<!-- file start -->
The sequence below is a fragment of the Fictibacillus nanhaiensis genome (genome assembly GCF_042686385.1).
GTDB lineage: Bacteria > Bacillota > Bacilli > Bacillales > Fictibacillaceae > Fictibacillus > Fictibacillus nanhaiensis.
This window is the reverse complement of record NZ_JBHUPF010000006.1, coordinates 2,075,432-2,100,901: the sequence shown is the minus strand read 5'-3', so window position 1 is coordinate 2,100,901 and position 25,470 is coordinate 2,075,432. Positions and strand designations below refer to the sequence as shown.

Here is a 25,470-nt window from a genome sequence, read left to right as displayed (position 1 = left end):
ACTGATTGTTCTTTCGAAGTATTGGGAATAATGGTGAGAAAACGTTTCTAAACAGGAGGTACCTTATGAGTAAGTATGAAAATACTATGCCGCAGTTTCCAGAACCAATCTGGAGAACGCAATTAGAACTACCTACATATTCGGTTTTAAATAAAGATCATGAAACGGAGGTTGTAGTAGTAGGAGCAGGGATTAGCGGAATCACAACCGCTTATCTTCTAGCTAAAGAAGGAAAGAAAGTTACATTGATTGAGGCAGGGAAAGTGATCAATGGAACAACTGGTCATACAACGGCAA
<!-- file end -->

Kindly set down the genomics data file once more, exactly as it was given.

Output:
The sequence below is a fragment of the Fictibacillus nanhaiensis genome (genome assembly GCF_042686385.1).
GTDB lineage: Bacteria > Bacillota > Bacilli > Bacillales > Fictibacillaceae > Fictibacillus > Fictibacillus nanhaiensis.
This window is the reverse complement of record NZ_JBHUPF010000006.1, coordinates 2,075,432-2,100,901: the sequence shown is the minus strand read 5'-3', so window position 1 is coordinate 2,100,901 and position 25,470 is coordinate 2,075,432. Positions and strand designations below refer to the sequence as shown.

Here is a 25,470-nt window from a genome sequence, read left to right as displayed (position 1 = left end):
ACTGATTGTTCTTTCGAAGTATTGGGAATAATGGTGAGAAAACGTTTCTAAACAGGAGGTACCTTATGAGTAAGTATGAAAATACTATGCCGCAGTTTCCAGAACCAATCTGGAGAACGCAATTAGAACTACCTACATATTCGGTTTTAAATAAAGATCATGAAACGGAGGTTGTAGTAGTAGGAGCAGGGATTAGCGGAATCACAACCGCTTATCTTCTAGCTAAAGAAGGAAAGAAAGTTACATTGATTGAGGCAGGGAAAGTGATCAATGGAACAACTGGTCATACAACGGCAA